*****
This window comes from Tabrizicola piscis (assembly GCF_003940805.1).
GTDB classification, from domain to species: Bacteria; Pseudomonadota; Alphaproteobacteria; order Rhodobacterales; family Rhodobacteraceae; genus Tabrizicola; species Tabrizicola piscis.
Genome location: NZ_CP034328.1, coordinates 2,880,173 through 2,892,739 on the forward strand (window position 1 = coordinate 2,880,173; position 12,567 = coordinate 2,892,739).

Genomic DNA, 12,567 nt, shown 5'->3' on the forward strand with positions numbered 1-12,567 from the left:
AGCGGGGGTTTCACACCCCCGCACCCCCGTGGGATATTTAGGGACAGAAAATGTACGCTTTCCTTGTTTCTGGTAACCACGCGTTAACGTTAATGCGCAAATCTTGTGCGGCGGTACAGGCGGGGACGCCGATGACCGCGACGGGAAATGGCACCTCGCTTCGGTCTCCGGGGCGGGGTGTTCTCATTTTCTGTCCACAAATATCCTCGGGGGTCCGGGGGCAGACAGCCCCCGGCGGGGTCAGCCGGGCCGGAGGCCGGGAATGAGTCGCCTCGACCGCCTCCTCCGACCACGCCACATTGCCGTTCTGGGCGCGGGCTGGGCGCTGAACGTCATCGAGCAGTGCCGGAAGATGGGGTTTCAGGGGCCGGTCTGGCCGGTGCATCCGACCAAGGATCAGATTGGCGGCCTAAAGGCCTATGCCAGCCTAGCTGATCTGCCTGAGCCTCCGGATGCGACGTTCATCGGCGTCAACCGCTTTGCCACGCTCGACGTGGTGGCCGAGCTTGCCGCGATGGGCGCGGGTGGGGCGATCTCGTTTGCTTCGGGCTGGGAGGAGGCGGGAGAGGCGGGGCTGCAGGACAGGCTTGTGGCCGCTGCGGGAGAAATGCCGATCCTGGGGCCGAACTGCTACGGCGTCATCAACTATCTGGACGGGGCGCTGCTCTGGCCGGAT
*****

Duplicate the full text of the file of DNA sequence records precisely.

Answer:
This window comes from Tabrizicola piscis (assembly GCF_003940805.1).
GTDB classification, from domain to species: Bacteria; Pseudomonadota; Alphaproteobacteria; order Rhodobacterales; family Rhodobacteraceae; genus Tabrizicola; species Tabrizicola piscis.
Genome location: NZ_CP034328.1, coordinates 2,880,173 through 2,892,739 on the forward strand (window position 1 = coordinate 2,880,173; position 12,567 = coordinate 2,892,739).

Genomic DNA, 12,567 nt, shown 5'->3' on the forward strand with positions numbered 1-12,567 from the left:
AGCGGGGGTTTCACACCCCCGCACCCCCGTGGGATATTTAGGGACAGAAAATGTACGCTTTCCTTGTTTCTGGTAACCACGCGTTAACGTTAATGCGCAAATCTTGTGCGGCGGTACAGGCGGGGACGCCGATGACCGCGACGGGAAATGGCACCTCGCTTCGGTCTCCGGGGCGGGGTGTTCTCATTTTCTGTCCACAAATATCCTCGGGGGTCCGGGGGCAGACAGCCCCCGGCGGGGTCAGCCGGGCCGGAGGCCGGGAATGAGTCGCCTCGACCGCCTCCTCCGACCACGCCACATTGCCGTTCTGGGCGCGGGCTGGGCGCTGAACGTCATCGAGCAGTGCCGGAAGATGGGGTTTCAGGGGCCGGTCTGGCCGGTGCATCCGACCAAGGATCAGATTGGCGGCCTAAAGGCCTATGCCAGCCTAGCTGATCTGCCTGAGCCTCCGGATGCGACGTTCATCGGCGTCAACCGCTTTGCCACGCTCGACGTGGTGGCCGAGCTTGCCGCGATGGGCGCGGGTGGGGCGATCTCGTTTGCTTCGGGCTGGGAGGAGGCGGGAGAGGCGGGGCTGCAGGACAGGCTTGTGGCCGCTGCGGGAGAAATGCCGATCCTGGGGCCGAACTGCTACGGCGTCATCAACTATCTGGACGGGGCGCTGCTCTGGCCGGAT